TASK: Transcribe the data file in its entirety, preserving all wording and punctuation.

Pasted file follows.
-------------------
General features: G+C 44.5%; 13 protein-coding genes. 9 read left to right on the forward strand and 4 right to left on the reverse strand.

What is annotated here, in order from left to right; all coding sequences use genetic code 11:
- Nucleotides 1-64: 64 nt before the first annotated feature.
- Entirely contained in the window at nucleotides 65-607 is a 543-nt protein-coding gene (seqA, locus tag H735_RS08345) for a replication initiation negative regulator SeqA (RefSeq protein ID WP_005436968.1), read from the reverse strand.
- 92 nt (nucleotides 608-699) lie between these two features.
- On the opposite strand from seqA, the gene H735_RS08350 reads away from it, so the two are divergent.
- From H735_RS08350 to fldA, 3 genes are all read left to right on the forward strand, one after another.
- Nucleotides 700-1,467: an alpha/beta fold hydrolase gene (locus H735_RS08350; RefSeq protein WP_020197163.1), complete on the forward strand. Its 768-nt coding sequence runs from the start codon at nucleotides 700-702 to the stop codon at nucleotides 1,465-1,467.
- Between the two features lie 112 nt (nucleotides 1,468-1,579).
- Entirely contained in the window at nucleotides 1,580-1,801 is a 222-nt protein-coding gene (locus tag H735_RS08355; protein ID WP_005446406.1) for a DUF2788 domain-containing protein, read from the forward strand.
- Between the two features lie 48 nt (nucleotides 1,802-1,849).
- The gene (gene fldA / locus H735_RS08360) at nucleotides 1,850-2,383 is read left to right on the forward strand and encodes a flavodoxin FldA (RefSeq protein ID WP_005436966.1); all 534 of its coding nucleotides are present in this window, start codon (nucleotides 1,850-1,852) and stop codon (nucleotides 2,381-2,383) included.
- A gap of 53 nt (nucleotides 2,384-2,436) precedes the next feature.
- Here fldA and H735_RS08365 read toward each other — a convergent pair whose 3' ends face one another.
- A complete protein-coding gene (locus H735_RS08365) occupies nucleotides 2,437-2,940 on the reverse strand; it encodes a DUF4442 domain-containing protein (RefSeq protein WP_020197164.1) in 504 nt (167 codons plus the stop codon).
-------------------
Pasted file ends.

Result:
General features: G+C 44.5%; 13 protein-coding genes. 9 read left to right on the forward strand and 4 right to left on the reverse strand.

What is annotated here, in order from left to right; all coding sequences use genetic code 11:
- Nucleotides 1-64: 64 nt before the first annotated feature.
- Entirely contained in the window at nucleotides 65-607 is a 543-nt protein-coding gene (seqA, locus tag H735_RS08345) for a replication initiation negative regulator SeqA (RefSeq protein ID WP_005436968.1), read from the reverse strand.
- 92 nt (nucleotides 608-699) lie between these two features.
- On the opposite strand from seqA, the gene H735_RS08350 reads away from it, so the two are divergent.
- From H735_RS08350 to fldA, 3 genes are all read left to right on the forward strand, one after another.
- Nucleotides 700-1,467: an alpha/beta fold hydrolase gene (locus H735_RS08350; RefSeq protein WP_020197163.1), complete on the forward strand. Its 768-nt coding sequence runs from the start codon at nucleotides 700-702 to the stop codon at nucleotides 1,465-1,467.
- Between the two features lie 112 nt (nucleotides 1,468-1,579).
- Entirely contained in the window at nucleotides 1,580-1,801 is a 222-nt protein-coding gene (locus tag H735_RS08355; protein ID WP_005446406.1) for a DUF2788 domain-containing protein, read from the forward strand.
- Between the two features lie 48 nt (nucleotides 1,802-1,849).
- The gene (gene fldA / locus H735_RS08360) at nucleotides 1,850-2,383 is read left to right on the forward strand and encodes a flavodoxin FldA (RefSeq protein ID WP_005436966.1); all 534 of its coding nucleotides are present in this window, start codon (nucleotides 1,850-1,852) and stop codon (nucleotides 2,381-2,383) included.
- A gap of 53 nt (nucleotides 2,384-2,436) precedes the next feature.
- Here fldA and H735_RS08365 read toward each other — a convergent pair whose 3' ends face one another.
- A complete protein-coding gene (locus H735_RS08365) occupies nucleotides 2,437-2,940 on the reverse strand; it encodes a DUF4442 domain-containing protein (RefSeq protein WP_020197164.1) in 504 nt (167 codons plus the stop codon).